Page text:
If I’m right, a theory of equality, say, economic equality, must, once again, solve simultaneous equations. It must reach an economic distribution which, at once, treats everyone’s fate with equal concern, and respects people’s responsibility to make their own decisions. That cannot be done by achieving flat equality. It can’t be done by running the community as a Monopoly game in which all the money gets taken in and redistributed at the end of each year. It can’t do that because that would be to make individual decisions about education, investment, leisure, completely pointless.

On the other hand, government can’t just say, we’ll have a market, and wherever the market ends, we will consider equal treatment. Because people who are disabled, or people who do not have the talent to make what the market demands will suffer. And they’ll suffer in ways that have nothing to do with the choices they made and nothing to do with their own responsibility. How do we solve this simultaneous equation? How do we treat people both with equal concern and respect equally to their responsibility to make decisions for themselves?


This segment is taken from Professor Dworkin’s “Justice for Hedgehogs” lecture at the Carnegie Council. Here is the full lecture:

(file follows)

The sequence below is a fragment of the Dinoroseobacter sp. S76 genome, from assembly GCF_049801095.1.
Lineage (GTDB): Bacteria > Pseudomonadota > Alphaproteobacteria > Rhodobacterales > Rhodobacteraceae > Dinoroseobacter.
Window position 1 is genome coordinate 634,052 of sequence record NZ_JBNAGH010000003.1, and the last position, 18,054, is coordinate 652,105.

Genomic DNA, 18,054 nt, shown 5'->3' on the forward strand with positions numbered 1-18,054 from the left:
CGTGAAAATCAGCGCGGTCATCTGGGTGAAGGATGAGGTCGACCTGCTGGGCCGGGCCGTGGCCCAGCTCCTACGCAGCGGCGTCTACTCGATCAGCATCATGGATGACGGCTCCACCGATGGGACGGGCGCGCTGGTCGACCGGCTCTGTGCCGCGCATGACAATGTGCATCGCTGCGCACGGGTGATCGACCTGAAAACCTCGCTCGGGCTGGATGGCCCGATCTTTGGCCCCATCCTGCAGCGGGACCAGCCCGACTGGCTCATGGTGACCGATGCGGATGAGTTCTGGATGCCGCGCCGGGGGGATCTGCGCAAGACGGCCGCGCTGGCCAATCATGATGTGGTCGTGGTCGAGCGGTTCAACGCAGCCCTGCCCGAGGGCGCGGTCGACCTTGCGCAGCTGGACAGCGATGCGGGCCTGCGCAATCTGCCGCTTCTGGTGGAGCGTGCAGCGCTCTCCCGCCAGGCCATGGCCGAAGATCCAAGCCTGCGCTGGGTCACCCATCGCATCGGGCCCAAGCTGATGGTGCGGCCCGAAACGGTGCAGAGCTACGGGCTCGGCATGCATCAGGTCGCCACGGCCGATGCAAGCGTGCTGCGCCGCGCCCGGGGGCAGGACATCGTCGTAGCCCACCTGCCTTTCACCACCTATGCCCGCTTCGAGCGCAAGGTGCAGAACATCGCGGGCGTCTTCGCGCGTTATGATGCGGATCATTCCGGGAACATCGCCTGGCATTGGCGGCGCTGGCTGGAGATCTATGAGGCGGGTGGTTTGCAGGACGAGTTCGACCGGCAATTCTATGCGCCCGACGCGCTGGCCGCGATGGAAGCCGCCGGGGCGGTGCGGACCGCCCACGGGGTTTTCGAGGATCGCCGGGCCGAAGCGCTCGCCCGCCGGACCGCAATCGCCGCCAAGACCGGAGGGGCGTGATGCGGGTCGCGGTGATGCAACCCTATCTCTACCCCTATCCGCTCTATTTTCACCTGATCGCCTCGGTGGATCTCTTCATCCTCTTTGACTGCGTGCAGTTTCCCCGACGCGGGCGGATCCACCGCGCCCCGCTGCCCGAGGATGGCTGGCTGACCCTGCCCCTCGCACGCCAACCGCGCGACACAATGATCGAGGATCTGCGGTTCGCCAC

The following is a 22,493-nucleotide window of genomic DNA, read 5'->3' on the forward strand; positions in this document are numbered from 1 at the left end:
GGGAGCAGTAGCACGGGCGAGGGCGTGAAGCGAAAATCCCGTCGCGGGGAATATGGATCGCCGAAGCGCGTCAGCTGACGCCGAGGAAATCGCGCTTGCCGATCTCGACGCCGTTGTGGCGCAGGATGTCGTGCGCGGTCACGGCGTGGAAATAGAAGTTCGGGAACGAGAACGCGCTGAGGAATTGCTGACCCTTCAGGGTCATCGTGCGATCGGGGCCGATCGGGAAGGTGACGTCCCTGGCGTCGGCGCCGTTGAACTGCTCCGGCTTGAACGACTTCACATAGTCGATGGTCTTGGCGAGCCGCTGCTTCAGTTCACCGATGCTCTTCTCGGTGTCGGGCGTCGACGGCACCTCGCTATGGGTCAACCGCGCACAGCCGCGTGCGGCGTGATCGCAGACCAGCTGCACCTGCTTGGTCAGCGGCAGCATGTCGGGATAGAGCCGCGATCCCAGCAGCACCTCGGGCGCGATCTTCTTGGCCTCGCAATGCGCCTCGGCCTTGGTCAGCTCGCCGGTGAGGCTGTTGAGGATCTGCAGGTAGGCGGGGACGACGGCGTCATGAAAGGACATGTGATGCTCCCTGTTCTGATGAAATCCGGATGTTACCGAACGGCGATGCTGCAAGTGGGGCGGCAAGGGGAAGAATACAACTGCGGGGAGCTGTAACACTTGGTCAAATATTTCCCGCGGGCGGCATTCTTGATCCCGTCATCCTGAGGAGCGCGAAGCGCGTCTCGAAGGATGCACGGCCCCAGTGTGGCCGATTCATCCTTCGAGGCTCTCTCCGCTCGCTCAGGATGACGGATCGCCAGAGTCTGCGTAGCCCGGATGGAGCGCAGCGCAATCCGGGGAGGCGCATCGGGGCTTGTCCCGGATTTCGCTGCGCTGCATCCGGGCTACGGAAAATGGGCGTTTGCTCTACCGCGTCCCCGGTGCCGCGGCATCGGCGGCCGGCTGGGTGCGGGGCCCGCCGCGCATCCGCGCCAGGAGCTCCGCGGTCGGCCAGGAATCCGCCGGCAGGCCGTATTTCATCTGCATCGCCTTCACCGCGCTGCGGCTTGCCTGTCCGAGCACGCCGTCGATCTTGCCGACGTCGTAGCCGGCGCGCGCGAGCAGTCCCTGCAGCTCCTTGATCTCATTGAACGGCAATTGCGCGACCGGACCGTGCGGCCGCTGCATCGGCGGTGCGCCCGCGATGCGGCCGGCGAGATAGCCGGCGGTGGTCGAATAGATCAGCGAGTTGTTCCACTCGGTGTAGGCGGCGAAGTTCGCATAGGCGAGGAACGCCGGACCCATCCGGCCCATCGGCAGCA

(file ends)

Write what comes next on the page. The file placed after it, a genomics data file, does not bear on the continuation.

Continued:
Broadcast live streaming video on Ustream

For a full transcript, click here.


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  • markdouglas

    I had to pretend BS like this was meaningful, when I got a degree in political science. Im happy I am now free to point out — the above says nothing meaningful, is self indulgent and written for the author to flatter himself. ON one hand, on the other hand, blah blah.

    If you care to decode this, he is really saying “I understand these things at a deep level” and by the way, government should treat people with dignity.

    He does not want to step on anyone’s toes, he just wants to sound smart. At least this isn’t the kind of BS that gets people hateful. It’s benign. For that he deserves thanks.

    That’s probably the kind of meaningless tripe he was paid to put out there.

    • Dear Mark,

      Would it be completely out of line of me to think that you come at this from a purely Libertarian point of view?

  • paulhummerman

    Describing something as BS doesn’t really contribute. To me it seems Dworkin is saying something significant: that equality means that everyone has the same rights and dignity, irrespective of their economic status, health, religion etc. In particular everyone should have the same rights before the law. That means does not mean the same right to hire a good lawyer, since clearly the poor cannot afford good lawyers. Surely this is the essence of humanity, the recognition that we are all in the same boat.
    Dworkin talks about “simultaneous equations”, which does sound a bit superior. But it’s just a compact way of saying that since we cannot provide everyone with the same resources and still maintain those resources, we should strive for a system that maximizes resources for the poorest (since by definition everyone else is even better off. You do have to think about this a bit, but who said that decency was going to be easy?